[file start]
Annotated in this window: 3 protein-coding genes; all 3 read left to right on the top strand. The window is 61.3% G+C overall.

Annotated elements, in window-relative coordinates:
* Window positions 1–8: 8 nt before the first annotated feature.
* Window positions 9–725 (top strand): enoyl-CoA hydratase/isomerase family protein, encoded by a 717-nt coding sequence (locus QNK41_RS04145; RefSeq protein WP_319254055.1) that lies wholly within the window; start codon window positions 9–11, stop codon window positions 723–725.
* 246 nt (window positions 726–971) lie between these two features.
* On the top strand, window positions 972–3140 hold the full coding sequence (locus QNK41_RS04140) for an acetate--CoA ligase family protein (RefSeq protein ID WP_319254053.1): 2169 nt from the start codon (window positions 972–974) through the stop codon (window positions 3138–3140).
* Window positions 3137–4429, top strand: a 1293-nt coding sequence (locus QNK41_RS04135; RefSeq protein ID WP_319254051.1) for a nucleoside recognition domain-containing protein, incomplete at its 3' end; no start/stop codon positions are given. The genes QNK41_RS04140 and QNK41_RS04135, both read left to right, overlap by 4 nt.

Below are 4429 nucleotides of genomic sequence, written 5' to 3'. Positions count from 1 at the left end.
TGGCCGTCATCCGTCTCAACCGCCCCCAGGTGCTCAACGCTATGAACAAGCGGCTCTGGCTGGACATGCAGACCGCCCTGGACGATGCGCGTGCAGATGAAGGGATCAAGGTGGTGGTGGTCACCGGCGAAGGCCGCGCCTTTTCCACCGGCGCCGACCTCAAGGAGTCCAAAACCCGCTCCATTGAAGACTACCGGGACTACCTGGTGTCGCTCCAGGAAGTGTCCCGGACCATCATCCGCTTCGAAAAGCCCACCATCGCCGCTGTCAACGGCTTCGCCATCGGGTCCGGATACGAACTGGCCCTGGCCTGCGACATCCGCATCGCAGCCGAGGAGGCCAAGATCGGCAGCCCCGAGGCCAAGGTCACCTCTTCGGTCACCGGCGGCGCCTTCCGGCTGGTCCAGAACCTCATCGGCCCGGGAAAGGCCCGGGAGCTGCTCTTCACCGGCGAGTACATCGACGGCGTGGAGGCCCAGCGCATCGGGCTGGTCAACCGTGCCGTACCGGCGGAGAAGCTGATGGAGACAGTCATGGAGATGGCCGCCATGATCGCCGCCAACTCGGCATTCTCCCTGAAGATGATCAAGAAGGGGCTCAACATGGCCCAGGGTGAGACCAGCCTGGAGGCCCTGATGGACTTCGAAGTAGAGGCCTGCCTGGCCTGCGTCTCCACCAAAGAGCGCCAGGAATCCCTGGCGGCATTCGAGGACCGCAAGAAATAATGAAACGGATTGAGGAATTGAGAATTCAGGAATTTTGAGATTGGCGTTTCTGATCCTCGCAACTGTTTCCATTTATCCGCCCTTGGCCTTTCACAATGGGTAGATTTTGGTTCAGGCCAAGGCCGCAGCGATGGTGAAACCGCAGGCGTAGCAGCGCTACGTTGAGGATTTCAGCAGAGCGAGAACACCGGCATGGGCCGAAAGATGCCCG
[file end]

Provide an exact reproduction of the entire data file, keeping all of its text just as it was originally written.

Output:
Annotated in this window: 3 protein-coding genes; all 3 read left to right on the top strand. The window is 61.3% G+C overall.

Annotated elements, in window-relative coordinates:
* Window positions 1–8: 8 nt before the first annotated feature.
* Window positions 9–725 (top strand): enoyl-CoA hydratase/isomerase family protein, encoded by a 717-nt coding sequence (locus QNK41_RS04145; RefSeq protein WP_319254055.1) that lies wholly within the window; start codon window positions 9–11, stop codon window positions 723–725.
* 246 nt (window positions 726–971) lie between these two features.
* On the top strand, window positions 972–3140 hold the full coding sequence (locus QNK41_RS04140) for an acetate--CoA ligase family protein (RefSeq protein ID WP_319254053.1): 2169 nt from the start codon (window positions 972–974) through the stop codon (window positions 3138–3140).
* Window positions 3137–4429, top strand: a 1293-nt coding sequence (locus QNK41_RS04135; RefSeq protein ID WP_319254051.1) for a nucleoside recognition domain-containing protein, incomplete at its 3' end; no start/stop codon positions are given. The genes QNK41_RS04140 and QNK41_RS04135, both read left to right, overlap by 4 nt.

Below are 4429 nucleotides of genomic sequence, written 5' to 3'. Positions count from 1 at the left end.
TGGCCGTCATCCGTCTCAACCGCCCCCAGGTGCTCAACGCTATGAACAAGCGGCTCTGGCTGGACATGCAGACCGCCCTGGACGATGCGCGTGCAGATGAAGGGATCAAGGTGGTGGTGGTCACCGGCGAAGGCCGCGCCTTTTCCACCGGCGCCGACCTCAAGGAGTCCAAAACCCGCTCCATTGAAGACTACCGGGACTACCTGGTGTCGCTCCAGGAAGTGTCCCGGACCATCATCCGCTTCGAAAAGCCCACCATCGCCGCTGTCAACGGCTTCGCCATCGGGTCCGGATACGAACTGGCCCTGGCCTGCGACATCCGCATCGCAGCCGAGGAGGCCAAGATCGGCAGCCCCGAGGCCAAGGTCACCTCTTCGGTCACCGGCGGCGCCTTCCGGCTGGTCCAGAACCTCATCGGCCCGGGAAAGGCCCGGGAGCTGCTCTTCACCGGCGAGTACATCGACGGCGTGGAGGCCCAGCGCATCGGGCTGGTCAACCGTGCCGTACCGGCGGAGAAGCTGATGGAGACAGTCATGGAGATGGCCGCCATGATCGCCGCCAACTCGGCATTCTCCCTGAAGATGATCAAGAAGGGGCTCAACATGGCCCAGGGTGAGACCAGCCTGGAGGCCCTGATGGACTTCGAAGTAGAGGCCTGCCTGGCCTGCGTCTCCACCAAAGAGCGCCAGGAATCCCTGGCGGCATTCGAGGACCGCAAGAAATAATGAAACGGATTGAGGAATTGAGAATTCAGGAATTTTGAGATTGGCGTTTCTGATCCTCGCAACTGTTTCCATTTATCCGCCCTTGGCCTTTCACAATGGGTAGATTTTGGTTCAGGCCAAGGCCGCAGCGATGGTGAAACCGCAGGCGTAGCAGCGCTACGTTGAGGATTTCAGCAGAGCGAGAACACCGGCATGGGCCGAAAGATGCCCG